Bookwalter Binge back for the first time

Fred McCormick

Unseasonably snowy fall weather played a factor in what would have been the inaugural Bookwalter Binge Gran Fondo last year. In fact, a system moving through the Swannanoa Valley kept the wheels of hundreds of bicycles from touching the pavement at all.

Instead over 200 people spent the day at Pisgah Brewing Co. and raised money for Trips for Kids WNC, a nonprofit organization that exposes at-risk children to the sport of cycling.

This year professional cyclist Brent Bookwalter and his wife Jamie are again welcoming some big names in the sport to the Swannanoa Valley to raise money for the Southern Appalachian Highlands Conservancy.

Brent, who began racing for the BMC Racing Team in 2008, said that the idea for a gran fondo in the area came from a desire to connect with WNC.

“Jamie and I have lived this life the last few years that has been a serious adventure,” he said. “We get to travel all over the world and live in different places. My life is largely centered around racing and being the best that I can be in the short period of time I have as a professional cyclist. Since we moved to Asheville we started to talk about finding ways to give back more.”

Jamie said that the couple’s fondness of Pisgah Brewing Co. made it a natural choice to host the event, that she anticipates will draw nearly 300 riders and volunteers this year.

“I was blown away by the friendliness and hospitality of the crew at Pisgah Brewing,” she said. “They have a great set-up for events and I love their space and the people that work there. We based the entire route around Pisgah Brewing because they’re such great hosts.”

The gran fondo is not a race, but each of the three routes in the Binge - 30-mile, 62-mile and 83-mile - will include timed segments.

According to Brent, the event is less about competition and more about the opportunity to ride along some well-known professional cyclists.

“It celebrates the sport and the joy of riding,” he said. “What sets out event apart is the homey, down-to-earth feel of the setting. When you come to the Binge, you’re going to get to ride with these pros and share a story with them and have a beer afterward.”

It was that intimate setting that made last year’s Binge so popular with those that attended despite the fact that snow kept the ride itself from taking place.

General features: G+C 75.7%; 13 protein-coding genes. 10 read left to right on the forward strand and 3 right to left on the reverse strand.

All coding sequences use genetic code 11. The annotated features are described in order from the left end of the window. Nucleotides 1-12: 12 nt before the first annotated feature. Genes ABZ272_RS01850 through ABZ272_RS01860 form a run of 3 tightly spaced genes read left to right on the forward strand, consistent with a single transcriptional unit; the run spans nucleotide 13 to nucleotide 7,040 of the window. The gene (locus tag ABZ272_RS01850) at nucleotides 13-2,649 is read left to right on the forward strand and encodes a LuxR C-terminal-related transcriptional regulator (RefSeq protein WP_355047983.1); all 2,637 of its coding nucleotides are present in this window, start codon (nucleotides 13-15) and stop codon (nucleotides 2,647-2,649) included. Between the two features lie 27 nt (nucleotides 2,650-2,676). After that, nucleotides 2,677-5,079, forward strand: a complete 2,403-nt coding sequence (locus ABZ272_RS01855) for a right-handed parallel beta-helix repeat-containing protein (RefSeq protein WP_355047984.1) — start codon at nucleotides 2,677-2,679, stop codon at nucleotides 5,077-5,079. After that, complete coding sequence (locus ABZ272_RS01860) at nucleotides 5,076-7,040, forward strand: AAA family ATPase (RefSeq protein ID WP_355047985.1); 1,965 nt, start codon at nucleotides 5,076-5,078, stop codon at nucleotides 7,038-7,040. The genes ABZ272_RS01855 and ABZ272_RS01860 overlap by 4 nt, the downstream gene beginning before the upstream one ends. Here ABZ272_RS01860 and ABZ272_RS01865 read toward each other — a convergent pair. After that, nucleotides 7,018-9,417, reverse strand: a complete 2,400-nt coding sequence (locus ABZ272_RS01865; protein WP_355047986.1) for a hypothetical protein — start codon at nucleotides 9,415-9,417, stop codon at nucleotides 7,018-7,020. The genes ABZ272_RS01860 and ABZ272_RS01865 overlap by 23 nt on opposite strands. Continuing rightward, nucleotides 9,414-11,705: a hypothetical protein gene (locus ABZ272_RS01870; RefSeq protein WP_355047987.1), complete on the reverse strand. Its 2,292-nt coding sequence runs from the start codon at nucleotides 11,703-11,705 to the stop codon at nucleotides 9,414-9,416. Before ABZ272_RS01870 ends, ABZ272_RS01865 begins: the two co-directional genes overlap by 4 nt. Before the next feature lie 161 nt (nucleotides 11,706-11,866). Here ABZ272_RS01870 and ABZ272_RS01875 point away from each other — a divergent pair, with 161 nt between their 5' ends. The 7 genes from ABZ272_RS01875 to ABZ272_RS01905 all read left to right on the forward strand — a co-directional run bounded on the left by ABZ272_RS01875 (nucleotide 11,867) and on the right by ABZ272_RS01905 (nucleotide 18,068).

“I got such great feedback from everybody that came, and we had people that showed up from all over the country,” Jamie said. “A lot of these riders usually collect appearance fees, but they flew themselves into Asheville and then came into Black Mountain just because they wanted to have fun.”

Brent said that even with the snow, everyone enjoyed themselves last year.

“It was still really cool. It kind of turned into like a snow day vibe,” he said. “Everyone that was there had planned to spend two, four, six hours on their bike, but when that wasn’t possible I think everyone was happy to have the free time to hang out and get to know each other.”

This year the Bookwalters reached out to Jennifer Billstrom, the woman behind the annual Cycle to Farm event in July, to have her organize the Binge.

“From a planning perspective it is all of the same ingredients as Cycle to Farm, minus the farm,” Billstrom said.

Numbers for this year’s Binge have already eclipsed the 2014 total, according to Billstrom, who adds that registration will remain open through the morning before the 8:30 a.m. scheduled start.

Since this year’s Binge falls on Halloween, Jamie said that volunteers for the event will get into the spirit.

“I know we have volunteers at a particular rest stop that have banana suits for everyone, including their dog,” Jamie said. “I suspect we’ll see a few people dress up at the event itself after the ride.”

The Bookwalters are enthusiastic about supporting this year’s beneficiary of the Binge, the Southern Appalachian Highlands Conservancy.

“I consider myself to be an environmentalist and I’m pretty passionate about preserving the Blue Ridge Mountains, and it breaks my heart to see the slow habitat loss in the southeast,” Jamie said. “This is a charity that is one of the oldest land trusts in the country and I felt that supporting them would be a great way to support slowing the loss of habitat.”